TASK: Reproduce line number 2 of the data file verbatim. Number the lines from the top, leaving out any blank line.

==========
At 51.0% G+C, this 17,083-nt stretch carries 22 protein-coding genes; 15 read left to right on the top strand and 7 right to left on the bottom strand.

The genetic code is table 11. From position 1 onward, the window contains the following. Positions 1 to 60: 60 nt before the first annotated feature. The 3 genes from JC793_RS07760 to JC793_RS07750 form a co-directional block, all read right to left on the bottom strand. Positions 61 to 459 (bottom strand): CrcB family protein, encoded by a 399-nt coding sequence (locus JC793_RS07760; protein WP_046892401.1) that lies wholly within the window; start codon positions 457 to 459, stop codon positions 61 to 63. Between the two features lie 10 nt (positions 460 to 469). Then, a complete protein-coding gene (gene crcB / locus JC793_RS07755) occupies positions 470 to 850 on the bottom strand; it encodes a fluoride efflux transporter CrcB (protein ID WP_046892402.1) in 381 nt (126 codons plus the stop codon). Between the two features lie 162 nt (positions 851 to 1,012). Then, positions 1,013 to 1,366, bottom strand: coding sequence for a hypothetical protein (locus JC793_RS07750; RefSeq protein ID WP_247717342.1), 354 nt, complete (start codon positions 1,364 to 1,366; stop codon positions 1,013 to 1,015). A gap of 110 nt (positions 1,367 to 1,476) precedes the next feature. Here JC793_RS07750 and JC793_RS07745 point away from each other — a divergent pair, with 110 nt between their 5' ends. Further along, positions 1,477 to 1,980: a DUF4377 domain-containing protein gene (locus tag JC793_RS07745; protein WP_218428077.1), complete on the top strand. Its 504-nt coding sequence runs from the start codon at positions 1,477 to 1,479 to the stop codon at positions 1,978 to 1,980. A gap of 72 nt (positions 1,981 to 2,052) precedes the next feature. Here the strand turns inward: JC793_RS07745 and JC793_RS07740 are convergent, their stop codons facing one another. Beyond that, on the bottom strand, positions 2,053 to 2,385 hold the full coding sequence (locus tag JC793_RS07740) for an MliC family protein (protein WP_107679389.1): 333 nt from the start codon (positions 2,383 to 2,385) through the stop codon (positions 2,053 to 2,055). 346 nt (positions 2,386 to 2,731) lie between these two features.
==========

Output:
The genetic code is table 11. From position 1 onward, the window contains the following. Positions 1 to 60: 60 nt before the first annotated feature. The 3 genes from JC793_RS07760 to JC793_RS07750 form a co-directional block, all read right to left on the bottom strand. Positions 61 to 459 (bottom strand): CrcB family protein, encoded by a 399-nt coding sequence (locus JC793_RS07760; protein WP_046892401.1) that lies wholly within the window; start codon positions 457 to 459, stop codon positions 61 to 63. Between the two features lie 10 nt (positions 460 to 469). Then, a complete protein-coding gene (gene crcB / locus JC793_RS07755) occupies positions 470 to 850 on the bottom strand; it encodes a fluoride efflux transporter CrcB (protein ID WP_046892402.1) in 381 nt (126 codons plus the stop codon). Between the two features lie 162 nt (positions 851 to 1,012). Then, positions 1,013 to 1,366, bottom strand: coding sequence for a hypothetical protein (locus JC793_RS07750; RefSeq protein ID WP_247717342.1), 354 nt, complete (start codon positions 1,364 to 1,366; stop codon positions 1,013 to 1,015). A gap of 110 nt (positions 1,367 to 1,476) precedes the next feature. Here JC793_RS07750 and JC793_RS07745 point away from each other — a divergent pair, with 110 nt between their 5' ends. Further along, positions 1,477 to 1,980: a DUF4377 domain-containing protein gene (locus tag JC793_RS07745; protein WP_218428077.1), complete on the top strand. Its 504-nt coding sequence runs from the start codon at positions 1,477 to 1,479 to the stop codon at positions 1,978 to 1,980. A gap of 72 nt (positions 1,981 to 2,052) precedes the next feature. Here the strand turns inward: JC793_RS07745 and JC793_RS07740 are convergent, their stop codons facing one another. Beyond that, on the bottom strand, positions 2,053 to 2,385 hold the full coding sequence (locus tag JC793_RS07740) for an MliC family protein (protein WP_107679389.1): 333 nt from the start codon (positions 2,383 to 2,385) through the stop codon (positions 2,053 to 2,055). 346 nt (positions 2,386 to 2,731) lie between these two features.